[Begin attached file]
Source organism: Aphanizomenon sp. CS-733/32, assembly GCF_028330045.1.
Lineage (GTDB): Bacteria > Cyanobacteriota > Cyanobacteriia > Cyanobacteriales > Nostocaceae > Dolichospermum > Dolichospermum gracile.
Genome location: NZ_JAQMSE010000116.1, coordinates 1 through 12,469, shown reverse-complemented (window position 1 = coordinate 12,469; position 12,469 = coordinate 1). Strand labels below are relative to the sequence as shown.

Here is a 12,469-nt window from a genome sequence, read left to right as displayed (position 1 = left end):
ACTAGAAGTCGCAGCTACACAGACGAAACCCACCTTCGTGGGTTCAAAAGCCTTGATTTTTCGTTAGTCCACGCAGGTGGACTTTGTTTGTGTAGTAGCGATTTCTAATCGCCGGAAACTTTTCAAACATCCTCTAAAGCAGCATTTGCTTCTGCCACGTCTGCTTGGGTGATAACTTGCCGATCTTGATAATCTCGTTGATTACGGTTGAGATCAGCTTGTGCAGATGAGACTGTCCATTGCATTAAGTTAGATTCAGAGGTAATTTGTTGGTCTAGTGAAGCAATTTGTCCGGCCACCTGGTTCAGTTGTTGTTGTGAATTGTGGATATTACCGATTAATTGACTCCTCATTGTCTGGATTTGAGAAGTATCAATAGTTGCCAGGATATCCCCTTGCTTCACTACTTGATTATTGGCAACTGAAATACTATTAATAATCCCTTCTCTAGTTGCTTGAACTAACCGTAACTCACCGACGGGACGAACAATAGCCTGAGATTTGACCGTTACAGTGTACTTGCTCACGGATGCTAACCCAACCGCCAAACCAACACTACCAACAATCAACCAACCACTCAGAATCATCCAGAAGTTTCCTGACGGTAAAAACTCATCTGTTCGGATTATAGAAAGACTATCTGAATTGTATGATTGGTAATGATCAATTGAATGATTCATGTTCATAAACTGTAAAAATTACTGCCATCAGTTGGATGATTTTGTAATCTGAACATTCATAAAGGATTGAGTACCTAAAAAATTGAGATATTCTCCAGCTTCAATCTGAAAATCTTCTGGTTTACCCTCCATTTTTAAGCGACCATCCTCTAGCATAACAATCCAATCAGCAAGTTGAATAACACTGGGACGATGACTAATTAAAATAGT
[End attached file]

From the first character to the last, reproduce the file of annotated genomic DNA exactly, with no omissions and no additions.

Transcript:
Source organism: Aphanizomenon sp. CS-733/32, assembly GCF_028330045.1.
Lineage (GTDB): Bacteria > Cyanobacteriota > Cyanobacteriia > Cyanobacteriales > Nostocaceae > Dolichospermum > Dolichospermum gracile.
Genome location: NZ_JAQMSE010000116.1, coordinates 1 through 12,469, shown reverse-complemented (window position 1 = coordinate 12,469; position 12,469 = coordinate 1). Strand labels below are relative to the sequence as shown.

Here is a 12,469-nt window from a genome sequence, read left to right as displayed (position 1 = left end):
ACTAGAAGTCGCAGCTACACAGACGAAACCCACCTTCGTGGGTTCAAAAGCCTTGATTTTTCGTTAGTCCACGCAGGTGGACTTTGTTTGTGTAGTAGCGATTTCTAATCGCCGGAAACTTTTCAAACATCCTCTAAAGCAGCATTTGCTTCTGCCACGTCTGCTTGGGTGATAACTTGCCGATCTTGATAATCTCGTTGATTACGGTTGAGATCAGCTTGTGCAGATGAGACTGTCCATTGCATTAAGTTAGATTCAGAGGTAATTTGTTGGTCTAGTGAAGCAATTTGTCCGGCCACCTGGTTCAGTTGTTGTTGTGAATTGTGGATATTACCGATTAATTGACTCCTCATTGTCTGGATTTGAGAAGTATCAATAGTTGCCAGGATATCCCCTTGCTTCACTACTTGATTATTGGCAACTGAAATACTATTAATAATCCCTTCTCTAGTTGCTTGAACTAACCGTAACTCACCGACGGGACGAACAATAGCCTGAGATTTGACCGTTACAGTGTACTTGCTCACGGATGCTAACCCAACCGCCAAACCAACACTACCAACAATCAACCAACCACTCAGAATCATCCAGAAGTTTCCTGACGGTAAAAACTCATCTGTTCGGATTATAGAAAGACTATCTGAATTGTATGATTGGTAATGATCAATTGAATGATTCATGTTCATAAACTGTAAAAATTACTGCCATCAGTTGGATGATTTTGTAATCTGAACATTCATAAAGGATTGAGTACCTAAAAAATTGAGATATTCTCCAGCTTCAATCTGAAAATCTTCTGGTTTACCCTCCATTTTTAAGCGACCATCCTCTAGCATAACAATCCAATCAGCAAGTTGAATAACACTGGGACGATGACTAATTAAAATAGT